Israel urges world to condemn Iran leader's Shoah denial
Foreign Minister Silvan Shalom called on all countries in the world to condemn comments by Iranian President Mahmoud Ahmadinejad yesterday, who called the Holocaust a "myth."
"These are defamatory anti-Semitic remarks that stem from Holocaust denial," he said. "Everything must be done to halt the Iranian nuclear program by transferring the issue to the UN Security Council. The Iranians must not be allowed to gain precious time."
For the full story on Ahmadinejad's remarks, see today's International Herald Tribune.
Meretz-Yahad chair Yossi Beilin yesterday called on all countries to recall their ambassadors from Iran. "Isolating Iran from the community of nations is essential in order to emphasize the difference between those in the Islamic world who don't recognize Israel and want to destroy it, and those prepared to recognize its right to exist and make peace with it," Beilin wrote in a letter to the foreign ministers of the Quartet, which includes the United States, European Union and Russia. "I call on every country that has an ambassador in Iran to bring him home."
Germany, one of the countries leading the nuclear talks with Tehran, blasted the remarks as "shocking and unacceptable." The German government said Chancellor Angela Merkel would call on the EU to press for international condemnation of the comments at the United Nations.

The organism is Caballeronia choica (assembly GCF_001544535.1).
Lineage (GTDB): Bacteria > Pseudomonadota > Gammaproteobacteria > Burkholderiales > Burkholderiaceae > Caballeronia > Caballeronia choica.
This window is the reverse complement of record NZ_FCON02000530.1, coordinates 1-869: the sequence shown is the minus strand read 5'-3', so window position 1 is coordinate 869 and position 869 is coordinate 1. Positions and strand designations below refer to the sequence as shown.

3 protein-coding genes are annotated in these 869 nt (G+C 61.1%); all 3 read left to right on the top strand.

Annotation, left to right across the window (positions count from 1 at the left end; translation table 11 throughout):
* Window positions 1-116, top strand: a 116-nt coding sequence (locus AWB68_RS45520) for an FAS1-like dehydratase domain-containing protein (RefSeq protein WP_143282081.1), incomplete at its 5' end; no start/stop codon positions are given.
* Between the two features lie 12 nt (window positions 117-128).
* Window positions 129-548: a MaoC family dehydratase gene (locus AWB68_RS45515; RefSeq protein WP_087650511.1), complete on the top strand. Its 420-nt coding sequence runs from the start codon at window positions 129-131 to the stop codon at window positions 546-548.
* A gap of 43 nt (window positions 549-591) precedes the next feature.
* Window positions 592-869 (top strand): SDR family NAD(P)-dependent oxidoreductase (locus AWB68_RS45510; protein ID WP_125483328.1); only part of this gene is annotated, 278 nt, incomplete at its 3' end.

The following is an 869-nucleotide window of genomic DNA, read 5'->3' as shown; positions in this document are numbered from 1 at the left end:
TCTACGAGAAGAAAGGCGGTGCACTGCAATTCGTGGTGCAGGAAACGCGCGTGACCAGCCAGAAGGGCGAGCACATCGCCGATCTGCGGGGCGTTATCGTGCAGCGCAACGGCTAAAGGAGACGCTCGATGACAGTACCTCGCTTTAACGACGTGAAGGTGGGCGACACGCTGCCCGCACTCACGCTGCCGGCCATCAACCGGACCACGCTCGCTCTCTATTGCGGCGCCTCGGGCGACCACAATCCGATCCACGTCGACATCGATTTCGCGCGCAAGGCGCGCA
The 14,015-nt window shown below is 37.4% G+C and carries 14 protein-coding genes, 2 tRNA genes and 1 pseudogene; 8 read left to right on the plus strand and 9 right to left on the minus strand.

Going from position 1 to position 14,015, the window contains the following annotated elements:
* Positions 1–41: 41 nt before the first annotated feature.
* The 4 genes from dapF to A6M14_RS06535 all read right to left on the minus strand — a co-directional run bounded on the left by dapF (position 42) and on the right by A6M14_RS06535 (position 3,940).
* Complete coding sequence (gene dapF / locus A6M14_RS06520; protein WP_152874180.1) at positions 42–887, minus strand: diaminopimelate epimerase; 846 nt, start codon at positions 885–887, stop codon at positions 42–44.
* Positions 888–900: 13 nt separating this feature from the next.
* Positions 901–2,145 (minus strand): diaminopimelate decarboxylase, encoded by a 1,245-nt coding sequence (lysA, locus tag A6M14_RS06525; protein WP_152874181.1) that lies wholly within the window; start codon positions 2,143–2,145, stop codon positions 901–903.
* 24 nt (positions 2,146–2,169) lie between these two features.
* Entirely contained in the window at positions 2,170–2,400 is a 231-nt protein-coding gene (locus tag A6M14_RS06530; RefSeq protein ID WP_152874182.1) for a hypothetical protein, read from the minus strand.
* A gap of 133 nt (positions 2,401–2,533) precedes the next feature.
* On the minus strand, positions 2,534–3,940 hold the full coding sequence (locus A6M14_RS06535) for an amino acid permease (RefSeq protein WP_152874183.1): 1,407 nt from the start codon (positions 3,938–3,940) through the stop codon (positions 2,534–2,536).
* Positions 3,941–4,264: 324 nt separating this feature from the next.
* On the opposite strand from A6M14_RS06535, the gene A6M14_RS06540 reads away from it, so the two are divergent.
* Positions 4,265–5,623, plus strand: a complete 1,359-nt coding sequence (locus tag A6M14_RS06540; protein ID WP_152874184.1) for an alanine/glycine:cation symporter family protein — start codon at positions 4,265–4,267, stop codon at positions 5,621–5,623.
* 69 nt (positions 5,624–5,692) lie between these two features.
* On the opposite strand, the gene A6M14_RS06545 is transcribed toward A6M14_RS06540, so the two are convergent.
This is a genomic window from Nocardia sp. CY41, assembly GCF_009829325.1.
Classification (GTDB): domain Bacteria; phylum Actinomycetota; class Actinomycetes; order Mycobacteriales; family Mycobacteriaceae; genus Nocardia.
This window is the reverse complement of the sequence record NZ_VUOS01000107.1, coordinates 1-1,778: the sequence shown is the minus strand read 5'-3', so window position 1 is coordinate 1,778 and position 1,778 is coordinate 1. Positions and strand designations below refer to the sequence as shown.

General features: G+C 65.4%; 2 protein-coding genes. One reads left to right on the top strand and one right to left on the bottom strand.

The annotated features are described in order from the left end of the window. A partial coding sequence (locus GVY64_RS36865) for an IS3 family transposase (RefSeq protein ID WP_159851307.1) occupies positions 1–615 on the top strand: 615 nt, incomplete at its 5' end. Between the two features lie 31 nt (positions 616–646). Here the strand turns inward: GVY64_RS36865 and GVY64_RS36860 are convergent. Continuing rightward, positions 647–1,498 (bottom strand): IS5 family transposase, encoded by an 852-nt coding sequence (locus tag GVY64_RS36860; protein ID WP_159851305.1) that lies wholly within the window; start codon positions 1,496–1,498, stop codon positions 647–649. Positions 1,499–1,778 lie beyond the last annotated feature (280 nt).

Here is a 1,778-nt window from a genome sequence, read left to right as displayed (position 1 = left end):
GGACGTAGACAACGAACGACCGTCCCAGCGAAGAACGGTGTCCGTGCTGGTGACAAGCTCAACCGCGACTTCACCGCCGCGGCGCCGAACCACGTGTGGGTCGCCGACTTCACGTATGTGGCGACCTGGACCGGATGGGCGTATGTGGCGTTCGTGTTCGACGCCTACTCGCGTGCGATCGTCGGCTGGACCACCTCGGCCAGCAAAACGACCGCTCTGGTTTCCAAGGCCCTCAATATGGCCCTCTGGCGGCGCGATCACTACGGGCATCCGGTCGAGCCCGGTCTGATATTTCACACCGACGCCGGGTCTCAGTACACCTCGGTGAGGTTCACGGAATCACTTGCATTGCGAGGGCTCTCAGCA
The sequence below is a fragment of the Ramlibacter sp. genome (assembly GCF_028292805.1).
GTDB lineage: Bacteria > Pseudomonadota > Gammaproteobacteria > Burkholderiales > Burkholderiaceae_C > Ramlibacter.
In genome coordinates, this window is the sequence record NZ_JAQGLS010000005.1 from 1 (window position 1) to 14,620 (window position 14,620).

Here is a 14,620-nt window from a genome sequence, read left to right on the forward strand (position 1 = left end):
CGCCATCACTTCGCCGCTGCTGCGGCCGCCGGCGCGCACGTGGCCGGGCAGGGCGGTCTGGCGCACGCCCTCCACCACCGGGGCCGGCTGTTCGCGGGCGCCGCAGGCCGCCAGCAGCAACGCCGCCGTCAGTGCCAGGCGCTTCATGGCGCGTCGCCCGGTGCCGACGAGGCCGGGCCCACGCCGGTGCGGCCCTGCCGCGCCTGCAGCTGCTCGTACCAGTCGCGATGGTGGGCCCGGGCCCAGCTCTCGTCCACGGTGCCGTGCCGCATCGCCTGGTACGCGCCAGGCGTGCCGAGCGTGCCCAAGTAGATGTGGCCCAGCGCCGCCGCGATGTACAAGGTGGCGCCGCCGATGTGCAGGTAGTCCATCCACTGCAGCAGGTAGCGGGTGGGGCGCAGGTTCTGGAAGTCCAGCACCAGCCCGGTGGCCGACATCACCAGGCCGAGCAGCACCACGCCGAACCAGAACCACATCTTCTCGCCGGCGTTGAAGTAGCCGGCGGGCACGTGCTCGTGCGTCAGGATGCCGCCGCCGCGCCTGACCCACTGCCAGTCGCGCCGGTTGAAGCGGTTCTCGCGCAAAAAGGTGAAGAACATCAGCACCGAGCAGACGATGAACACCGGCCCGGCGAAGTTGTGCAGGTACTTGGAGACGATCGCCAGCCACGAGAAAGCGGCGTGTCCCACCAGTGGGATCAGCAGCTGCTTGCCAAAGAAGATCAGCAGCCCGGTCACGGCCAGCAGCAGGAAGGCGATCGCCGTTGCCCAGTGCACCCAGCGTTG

"I cannot hide the fact that this weighs on bilateral relations and on the chances for the negotiation process, the so-called nuclear dossier," Foreign Minister Frank-Walter Steinmeier said in Berlin. The German government summoned the Iranian charge d'affaires to express its displeasure.
In unusually strong comments, European Commission President Jose Manuel Barroso said Iranians "do not have the president - or the regime - they deserve."
"It calls our attention to the real danger of that regime having an atomic bomb," he said.
EU foreign ministers were likely to discuss Ahmadinejad's comments during a European summit today, commission spokeswoman Emma Udwin said.
The White House said Ahmadinejad's words "only underscore why it is so important that the international community continue to work together to keep Iran from developing nuclear weapons."
In response to Ahmadinejad's comment that Israel could be relocated to Alaska, MK Shimon Peres told the European Jewish Congress that "the president of Iran is the one who should be sent to Alaska, to chill his diabolical comments, which endanger world peace."